If a non-exempt employee works part time for two separate, but related, employers in the same workweek, such that the employee works 20 hours per week in one company and 25 hours per week in the other company, is the employee legally entitled to overtime pay because he is working more than 40 hours per week? It’s very possible he is.
Here’s why: It’s the U.S. Department of Labor’s position that in order for two employers to disregard all work performed by an employee for another employer and avoid any overtime pay obligations in the scenario above, the employers must be “acting entirely independently of each other and [be] completely disassociated with respect to the employment of a particular employee . . . .” 29 C.F.R. § 791.2(a).
While certainly not an all-inclusive list, some examples of what it means when employment by one employer is not completely disassociated from employment by another employer include situations where:
- There is an arrangement between the employers to share the employee’s services (for example, to interchange employees);
- One employer is acting, either directly or indirectly, in the interest of the other employer in relation to the employee; and/or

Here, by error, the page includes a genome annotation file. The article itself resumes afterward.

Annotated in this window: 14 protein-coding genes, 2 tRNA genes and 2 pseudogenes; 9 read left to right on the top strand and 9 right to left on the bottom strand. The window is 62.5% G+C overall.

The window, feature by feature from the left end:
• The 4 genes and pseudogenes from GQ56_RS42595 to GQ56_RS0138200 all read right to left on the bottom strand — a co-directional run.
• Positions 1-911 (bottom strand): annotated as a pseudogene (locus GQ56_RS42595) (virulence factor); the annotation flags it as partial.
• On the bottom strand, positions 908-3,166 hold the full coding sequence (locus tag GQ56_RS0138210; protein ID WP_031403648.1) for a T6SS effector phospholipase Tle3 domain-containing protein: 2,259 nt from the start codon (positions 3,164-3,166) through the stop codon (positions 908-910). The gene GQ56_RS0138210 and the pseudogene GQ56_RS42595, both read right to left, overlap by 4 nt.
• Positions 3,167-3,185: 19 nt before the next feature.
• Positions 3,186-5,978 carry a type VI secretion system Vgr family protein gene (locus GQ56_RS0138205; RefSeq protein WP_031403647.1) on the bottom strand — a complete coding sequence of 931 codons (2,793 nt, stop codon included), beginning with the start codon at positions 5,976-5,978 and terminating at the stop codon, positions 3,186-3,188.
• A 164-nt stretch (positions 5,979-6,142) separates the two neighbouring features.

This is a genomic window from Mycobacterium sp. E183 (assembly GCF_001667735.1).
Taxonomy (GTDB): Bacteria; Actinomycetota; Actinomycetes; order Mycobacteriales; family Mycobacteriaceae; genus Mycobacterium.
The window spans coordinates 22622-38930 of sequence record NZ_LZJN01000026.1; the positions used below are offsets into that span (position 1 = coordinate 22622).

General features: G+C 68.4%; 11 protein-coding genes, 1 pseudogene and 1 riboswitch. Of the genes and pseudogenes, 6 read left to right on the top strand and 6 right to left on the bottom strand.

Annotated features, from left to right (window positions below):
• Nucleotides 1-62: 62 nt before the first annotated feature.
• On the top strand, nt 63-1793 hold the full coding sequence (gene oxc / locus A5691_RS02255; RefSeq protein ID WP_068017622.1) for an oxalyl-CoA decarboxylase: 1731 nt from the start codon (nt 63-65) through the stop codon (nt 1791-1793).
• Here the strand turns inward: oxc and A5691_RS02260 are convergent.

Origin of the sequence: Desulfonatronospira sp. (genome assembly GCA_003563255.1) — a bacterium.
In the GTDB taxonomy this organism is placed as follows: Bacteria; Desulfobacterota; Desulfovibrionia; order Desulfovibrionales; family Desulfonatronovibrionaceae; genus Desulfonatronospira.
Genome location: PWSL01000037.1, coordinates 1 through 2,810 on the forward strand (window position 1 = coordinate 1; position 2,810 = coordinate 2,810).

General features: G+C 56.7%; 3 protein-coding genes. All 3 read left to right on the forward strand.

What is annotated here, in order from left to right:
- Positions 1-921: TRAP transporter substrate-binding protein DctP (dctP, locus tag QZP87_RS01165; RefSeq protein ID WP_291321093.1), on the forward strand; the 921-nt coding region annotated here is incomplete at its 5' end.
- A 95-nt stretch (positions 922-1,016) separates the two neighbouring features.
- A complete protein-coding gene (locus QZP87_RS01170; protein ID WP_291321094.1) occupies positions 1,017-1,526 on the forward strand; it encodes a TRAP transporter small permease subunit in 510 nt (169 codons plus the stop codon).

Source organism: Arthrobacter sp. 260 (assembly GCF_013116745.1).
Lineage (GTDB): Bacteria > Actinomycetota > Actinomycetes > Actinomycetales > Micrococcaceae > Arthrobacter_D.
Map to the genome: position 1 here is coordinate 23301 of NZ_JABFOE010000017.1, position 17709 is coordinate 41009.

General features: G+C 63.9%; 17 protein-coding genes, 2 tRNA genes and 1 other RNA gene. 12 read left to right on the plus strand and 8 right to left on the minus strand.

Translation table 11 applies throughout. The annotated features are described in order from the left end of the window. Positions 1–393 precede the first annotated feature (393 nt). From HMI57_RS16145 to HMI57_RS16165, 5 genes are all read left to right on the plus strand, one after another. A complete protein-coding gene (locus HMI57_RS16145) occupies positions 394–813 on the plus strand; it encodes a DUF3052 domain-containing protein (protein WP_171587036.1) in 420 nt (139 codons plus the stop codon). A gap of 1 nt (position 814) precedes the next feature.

- The employers are not completely disassociated with respect to the employment of a particular employee and may be deemed to share control of the employee, directly or indirectly, by reason of the fact that one employer controls, is controlled by, or is under common control with the other employer.
29 C.F.R. § 791.2(b). In fact, the U.S. Department of Labor is of the view that in each of the above examples, a joint employment relationship exists. In those cases, overtime pay would be owed to the employee in the hypothetical above for 5 hours of work.
These joint employment relationships are most common among businesses with multiple locations, such as retail stores/boutiques, bars/restaurants, and fitness studios. If you happen to operate a business that fits this profile, I urge you to take a closer look at your business’s pay practices.
It’s important to note that “joint employer status” is a complicated topic and the factors outlined above are not appropriate for all legal issues. For example, the issue of subcontractors as joint employers in an outsourced employment relationship typically involve another set of factors under the wage-and-hour laws.
Nor are the factors outlined above appropriate under all laws. The National Labor Relations Act, for example, is the federal law that encourages collective bargaining, and it has its own test for determining joint employer status. The laws also differ from state to state.